The right lights

Proper lighting is one of those essential truck features that is useful at night and during the day. Break lights, headlights, running lights. and turn signals all should be in working order before you set out. Make sure to check that they are as bright as they should be so other drivers can see them.

Your lights have multiple purposes when on the road. Lights allow you to see the road and they let other drivers see you as well. They also indicate your intentions to other drivers. This is why it’s important to make sure they are working properly at all times. 

Clear mirrors

Mirrors are considered to be essential truck features, but they often get overlooked. Good mirrors let you see around your truck and avoid accidents. They can also help you with parking and other maneuvers.

However, mirrors may require a bit more maintenance than other features. You’ll have to make sure to clean them off if they get too much dirt and grime buildup. You’ll also have to make sure they’re in the right position before driving. The benefits that good mirrors give you makes this maintenance well worth it.

Taking care of the truck essentials will make your trips much more safer. Give these components a check the next time you’re getting ready to head out to make your driving experience all the more enjoyable.

Bobtail Trucks: How They Differ

You might assume that driving a truck without its trailer would be easier than driving with it. However, driving these bobtail trucks can actually be more risky than you’d expect. Driving bobtail requires one to be focused and aware of how their truck changes…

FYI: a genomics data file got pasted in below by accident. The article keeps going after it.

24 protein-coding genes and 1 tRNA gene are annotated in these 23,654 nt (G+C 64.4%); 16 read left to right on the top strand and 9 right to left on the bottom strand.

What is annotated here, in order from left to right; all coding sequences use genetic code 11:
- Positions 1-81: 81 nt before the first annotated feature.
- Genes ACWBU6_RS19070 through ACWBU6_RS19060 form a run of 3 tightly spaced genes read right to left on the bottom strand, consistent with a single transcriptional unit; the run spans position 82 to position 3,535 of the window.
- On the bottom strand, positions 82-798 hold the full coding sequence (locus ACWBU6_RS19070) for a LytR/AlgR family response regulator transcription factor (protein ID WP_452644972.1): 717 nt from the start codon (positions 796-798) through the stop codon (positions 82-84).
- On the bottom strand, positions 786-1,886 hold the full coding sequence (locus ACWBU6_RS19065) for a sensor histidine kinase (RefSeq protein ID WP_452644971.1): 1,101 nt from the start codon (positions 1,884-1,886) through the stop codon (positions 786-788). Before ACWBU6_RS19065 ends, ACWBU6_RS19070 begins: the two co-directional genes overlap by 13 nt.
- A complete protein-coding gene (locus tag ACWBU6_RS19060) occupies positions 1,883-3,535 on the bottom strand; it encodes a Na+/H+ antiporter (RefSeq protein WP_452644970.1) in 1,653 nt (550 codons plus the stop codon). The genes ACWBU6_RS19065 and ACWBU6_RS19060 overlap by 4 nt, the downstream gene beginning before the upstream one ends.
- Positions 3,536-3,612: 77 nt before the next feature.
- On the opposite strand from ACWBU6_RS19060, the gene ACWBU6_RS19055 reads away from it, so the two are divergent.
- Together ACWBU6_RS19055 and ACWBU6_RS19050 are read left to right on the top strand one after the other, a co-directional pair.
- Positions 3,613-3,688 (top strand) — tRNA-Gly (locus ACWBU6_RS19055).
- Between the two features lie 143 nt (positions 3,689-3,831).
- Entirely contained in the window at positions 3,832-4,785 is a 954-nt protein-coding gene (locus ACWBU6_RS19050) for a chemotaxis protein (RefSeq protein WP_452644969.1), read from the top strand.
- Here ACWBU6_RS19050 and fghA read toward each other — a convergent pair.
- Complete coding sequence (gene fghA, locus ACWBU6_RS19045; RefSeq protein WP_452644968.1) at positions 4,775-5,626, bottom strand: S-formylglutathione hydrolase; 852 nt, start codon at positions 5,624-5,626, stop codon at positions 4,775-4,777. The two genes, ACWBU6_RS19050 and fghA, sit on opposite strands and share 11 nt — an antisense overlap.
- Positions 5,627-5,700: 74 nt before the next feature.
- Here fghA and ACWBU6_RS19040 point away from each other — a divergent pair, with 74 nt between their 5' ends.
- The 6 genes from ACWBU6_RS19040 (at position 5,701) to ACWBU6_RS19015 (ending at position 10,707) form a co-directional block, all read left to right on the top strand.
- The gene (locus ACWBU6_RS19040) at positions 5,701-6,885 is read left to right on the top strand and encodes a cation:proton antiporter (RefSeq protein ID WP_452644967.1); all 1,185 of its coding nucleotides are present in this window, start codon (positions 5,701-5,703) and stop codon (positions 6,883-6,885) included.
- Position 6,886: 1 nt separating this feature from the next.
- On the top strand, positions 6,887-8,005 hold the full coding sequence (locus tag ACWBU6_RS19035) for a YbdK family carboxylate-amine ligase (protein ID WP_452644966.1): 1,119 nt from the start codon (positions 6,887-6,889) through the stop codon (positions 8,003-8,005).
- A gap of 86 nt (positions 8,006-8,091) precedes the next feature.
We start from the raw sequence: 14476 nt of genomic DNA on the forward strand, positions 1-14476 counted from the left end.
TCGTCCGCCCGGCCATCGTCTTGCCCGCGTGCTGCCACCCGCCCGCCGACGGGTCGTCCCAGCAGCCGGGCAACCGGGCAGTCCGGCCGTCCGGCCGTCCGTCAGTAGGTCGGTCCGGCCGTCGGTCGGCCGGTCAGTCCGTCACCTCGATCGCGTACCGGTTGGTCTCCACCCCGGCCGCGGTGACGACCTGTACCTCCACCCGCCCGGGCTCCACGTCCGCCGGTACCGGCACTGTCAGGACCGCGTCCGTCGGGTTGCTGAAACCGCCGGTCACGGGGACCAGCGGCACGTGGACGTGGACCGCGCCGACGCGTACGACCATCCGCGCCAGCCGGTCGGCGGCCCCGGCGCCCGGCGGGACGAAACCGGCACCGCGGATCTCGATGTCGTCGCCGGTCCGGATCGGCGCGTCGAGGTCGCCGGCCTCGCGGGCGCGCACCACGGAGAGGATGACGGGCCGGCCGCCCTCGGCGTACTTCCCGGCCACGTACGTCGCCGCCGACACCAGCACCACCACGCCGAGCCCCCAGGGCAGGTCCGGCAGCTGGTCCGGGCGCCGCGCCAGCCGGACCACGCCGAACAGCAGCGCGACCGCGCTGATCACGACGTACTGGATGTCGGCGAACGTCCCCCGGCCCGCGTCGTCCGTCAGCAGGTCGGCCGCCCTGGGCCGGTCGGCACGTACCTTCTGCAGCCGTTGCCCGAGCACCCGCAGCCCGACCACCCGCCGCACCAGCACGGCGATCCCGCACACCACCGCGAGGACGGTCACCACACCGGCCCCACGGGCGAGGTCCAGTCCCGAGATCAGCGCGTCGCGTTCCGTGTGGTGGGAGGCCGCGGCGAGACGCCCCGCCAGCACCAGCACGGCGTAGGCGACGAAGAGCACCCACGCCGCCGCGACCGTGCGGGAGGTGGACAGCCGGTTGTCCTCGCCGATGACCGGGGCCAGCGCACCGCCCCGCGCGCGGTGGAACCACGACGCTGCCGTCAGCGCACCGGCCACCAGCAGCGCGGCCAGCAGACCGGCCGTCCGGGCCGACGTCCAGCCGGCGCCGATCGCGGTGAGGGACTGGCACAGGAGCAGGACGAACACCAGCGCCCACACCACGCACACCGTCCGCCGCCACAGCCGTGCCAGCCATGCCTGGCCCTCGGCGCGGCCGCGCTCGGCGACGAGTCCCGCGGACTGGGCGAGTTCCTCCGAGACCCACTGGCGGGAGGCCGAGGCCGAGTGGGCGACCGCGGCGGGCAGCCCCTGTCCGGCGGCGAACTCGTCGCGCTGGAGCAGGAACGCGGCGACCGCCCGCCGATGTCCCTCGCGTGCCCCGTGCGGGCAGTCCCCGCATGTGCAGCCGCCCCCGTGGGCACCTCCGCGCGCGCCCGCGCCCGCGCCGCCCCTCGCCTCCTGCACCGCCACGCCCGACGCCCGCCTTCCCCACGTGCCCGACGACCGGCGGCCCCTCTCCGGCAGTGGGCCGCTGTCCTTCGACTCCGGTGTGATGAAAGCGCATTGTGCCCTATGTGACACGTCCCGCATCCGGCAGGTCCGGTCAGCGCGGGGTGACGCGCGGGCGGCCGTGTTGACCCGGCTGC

Bobtail Trucks: Driving Safely

Understand the Risk

As mentioned before, bobtail trucks are trucks which are driving without a trailer attached. At first glance, this may appear to be the safest way to drive these trucks. The trucks look like they should preform even better without the added weight of the trailer. However, it turns out this isn’t quite the case.

The added weight of a trailer helps a truck keep all its tires on the road. Removing these trailers then places all the weight on the front two tires of the truck. This means truck drivers will have to be aware of how differently their truck will handle while driving bobtail.

Ease on the brakes

Truck drivers normally have to use some force when they want to brake. However, with bobtail trucks, braking becomes a different story. Hitting the brakes hard could result in your truck flipping over due to the unbalanced weight. It helps to visualize it like you’re riding a bike. You’ll flip your bike if you brake with all the weight on the front wheel, and the same idea applies with bobtail trucks.

To avoid this, you should try to ease on the brakes instead. This will help keep the truck grounded and come to a safer stop. Furthermore, this helps the truck come to a stop sooner as well. You might also want to avoid other braking methods like engine braking when driving bobtail. 

Check you clearance

Something else to keep in mind is your truck’s clearance when driving bobtail. Truck drivers know they have to make sure their clearance is at a level that allows them to pass under bridges or through tunnels. A trailer actually helps lower a truck’s clearance. The added weight helps to push the truck just a bit lower to the ground than usual.